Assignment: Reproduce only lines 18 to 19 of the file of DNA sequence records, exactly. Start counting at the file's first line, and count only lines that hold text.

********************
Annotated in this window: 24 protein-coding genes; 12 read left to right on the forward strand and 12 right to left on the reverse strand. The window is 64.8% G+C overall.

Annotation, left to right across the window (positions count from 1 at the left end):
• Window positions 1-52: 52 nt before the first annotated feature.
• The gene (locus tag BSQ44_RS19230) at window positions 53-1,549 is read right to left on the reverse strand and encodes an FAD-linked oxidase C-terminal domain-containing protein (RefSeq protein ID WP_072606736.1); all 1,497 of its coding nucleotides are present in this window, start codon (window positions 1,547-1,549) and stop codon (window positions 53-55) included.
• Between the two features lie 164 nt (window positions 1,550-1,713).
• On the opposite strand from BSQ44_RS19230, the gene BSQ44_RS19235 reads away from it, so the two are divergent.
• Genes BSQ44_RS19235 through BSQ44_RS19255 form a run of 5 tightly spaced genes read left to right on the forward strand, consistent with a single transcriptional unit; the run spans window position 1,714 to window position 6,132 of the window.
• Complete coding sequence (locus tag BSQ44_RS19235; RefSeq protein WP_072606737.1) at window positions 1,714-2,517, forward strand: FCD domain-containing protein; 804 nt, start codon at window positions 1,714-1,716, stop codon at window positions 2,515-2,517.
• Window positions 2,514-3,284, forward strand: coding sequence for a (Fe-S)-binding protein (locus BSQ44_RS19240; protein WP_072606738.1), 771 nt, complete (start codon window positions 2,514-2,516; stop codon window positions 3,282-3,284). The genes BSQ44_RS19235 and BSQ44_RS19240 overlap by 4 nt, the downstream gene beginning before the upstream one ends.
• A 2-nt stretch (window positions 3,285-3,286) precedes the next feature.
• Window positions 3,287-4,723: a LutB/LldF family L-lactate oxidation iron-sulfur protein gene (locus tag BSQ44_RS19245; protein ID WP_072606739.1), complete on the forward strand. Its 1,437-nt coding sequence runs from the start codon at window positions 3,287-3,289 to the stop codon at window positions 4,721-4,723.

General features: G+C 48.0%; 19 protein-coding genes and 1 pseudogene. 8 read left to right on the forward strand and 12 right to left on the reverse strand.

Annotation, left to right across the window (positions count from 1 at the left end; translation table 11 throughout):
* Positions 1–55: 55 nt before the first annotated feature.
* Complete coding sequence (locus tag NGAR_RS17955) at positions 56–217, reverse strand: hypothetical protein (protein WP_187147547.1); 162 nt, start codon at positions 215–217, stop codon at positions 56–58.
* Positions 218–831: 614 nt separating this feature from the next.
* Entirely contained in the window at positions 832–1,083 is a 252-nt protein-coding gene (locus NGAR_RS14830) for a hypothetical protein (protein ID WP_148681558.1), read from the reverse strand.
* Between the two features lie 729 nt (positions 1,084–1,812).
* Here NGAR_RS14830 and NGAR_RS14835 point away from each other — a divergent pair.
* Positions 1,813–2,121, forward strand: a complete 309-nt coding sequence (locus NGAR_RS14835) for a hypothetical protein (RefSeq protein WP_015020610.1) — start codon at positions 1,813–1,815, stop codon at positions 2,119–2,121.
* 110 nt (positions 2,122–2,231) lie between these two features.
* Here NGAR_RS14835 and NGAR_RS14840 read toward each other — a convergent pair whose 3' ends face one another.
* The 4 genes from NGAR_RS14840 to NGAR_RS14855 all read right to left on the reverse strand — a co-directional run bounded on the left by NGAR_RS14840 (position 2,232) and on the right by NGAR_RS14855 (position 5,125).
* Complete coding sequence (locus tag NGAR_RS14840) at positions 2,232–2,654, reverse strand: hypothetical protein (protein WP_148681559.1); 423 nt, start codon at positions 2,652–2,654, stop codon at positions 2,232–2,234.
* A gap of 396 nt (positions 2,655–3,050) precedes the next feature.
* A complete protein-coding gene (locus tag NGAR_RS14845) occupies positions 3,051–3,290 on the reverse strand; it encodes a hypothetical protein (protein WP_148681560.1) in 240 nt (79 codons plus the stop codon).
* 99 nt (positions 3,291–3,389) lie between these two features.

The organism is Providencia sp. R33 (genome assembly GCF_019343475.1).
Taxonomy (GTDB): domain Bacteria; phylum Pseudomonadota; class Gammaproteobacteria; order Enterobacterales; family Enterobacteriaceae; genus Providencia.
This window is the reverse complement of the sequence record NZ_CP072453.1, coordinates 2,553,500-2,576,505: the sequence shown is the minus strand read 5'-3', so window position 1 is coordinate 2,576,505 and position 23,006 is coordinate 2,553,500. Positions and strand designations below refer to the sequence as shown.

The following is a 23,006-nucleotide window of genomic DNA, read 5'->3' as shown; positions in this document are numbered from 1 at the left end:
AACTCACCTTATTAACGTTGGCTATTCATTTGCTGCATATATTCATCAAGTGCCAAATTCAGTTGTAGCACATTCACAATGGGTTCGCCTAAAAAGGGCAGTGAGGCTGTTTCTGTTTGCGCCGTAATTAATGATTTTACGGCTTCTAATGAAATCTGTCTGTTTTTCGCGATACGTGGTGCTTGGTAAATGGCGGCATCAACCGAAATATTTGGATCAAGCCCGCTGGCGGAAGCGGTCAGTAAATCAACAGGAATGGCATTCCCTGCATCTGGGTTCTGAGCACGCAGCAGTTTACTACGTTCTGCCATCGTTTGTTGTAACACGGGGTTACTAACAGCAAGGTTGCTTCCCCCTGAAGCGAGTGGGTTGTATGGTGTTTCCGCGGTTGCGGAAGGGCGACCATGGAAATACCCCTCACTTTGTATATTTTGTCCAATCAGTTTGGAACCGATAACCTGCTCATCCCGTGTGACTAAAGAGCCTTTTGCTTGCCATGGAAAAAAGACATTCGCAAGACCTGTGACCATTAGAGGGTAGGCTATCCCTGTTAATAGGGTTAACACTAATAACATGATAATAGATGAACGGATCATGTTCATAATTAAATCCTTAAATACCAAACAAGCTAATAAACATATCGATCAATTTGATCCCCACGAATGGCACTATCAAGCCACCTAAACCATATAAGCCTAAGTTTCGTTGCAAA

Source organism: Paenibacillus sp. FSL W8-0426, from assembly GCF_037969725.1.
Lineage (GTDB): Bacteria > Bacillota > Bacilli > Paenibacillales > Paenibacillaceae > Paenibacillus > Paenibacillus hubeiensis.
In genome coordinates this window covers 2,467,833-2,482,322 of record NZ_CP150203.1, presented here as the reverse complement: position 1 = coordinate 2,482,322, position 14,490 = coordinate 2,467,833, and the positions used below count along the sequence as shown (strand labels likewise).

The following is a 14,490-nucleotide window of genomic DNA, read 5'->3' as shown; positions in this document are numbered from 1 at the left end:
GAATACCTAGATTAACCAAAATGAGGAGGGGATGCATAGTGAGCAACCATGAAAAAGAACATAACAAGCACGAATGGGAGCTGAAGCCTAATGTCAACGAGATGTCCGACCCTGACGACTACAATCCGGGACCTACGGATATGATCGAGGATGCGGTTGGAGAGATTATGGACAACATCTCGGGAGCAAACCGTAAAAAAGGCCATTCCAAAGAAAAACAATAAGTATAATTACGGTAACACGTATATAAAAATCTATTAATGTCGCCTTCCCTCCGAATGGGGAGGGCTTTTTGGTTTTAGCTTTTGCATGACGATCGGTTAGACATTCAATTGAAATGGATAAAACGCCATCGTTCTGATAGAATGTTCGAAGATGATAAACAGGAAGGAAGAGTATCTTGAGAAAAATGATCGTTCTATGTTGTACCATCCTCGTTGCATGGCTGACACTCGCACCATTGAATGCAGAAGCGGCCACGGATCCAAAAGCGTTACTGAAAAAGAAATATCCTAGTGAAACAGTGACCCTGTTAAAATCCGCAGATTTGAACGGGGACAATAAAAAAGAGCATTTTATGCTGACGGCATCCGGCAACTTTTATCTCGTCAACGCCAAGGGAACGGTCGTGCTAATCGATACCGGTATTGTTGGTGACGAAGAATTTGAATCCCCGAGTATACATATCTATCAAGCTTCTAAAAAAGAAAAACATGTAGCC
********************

* Between the two features lie 729 nt (positions 1,084–1,812).
* Here NGAR_RS14830 and NGAR_RS14835 point away from each other — a divergent pair.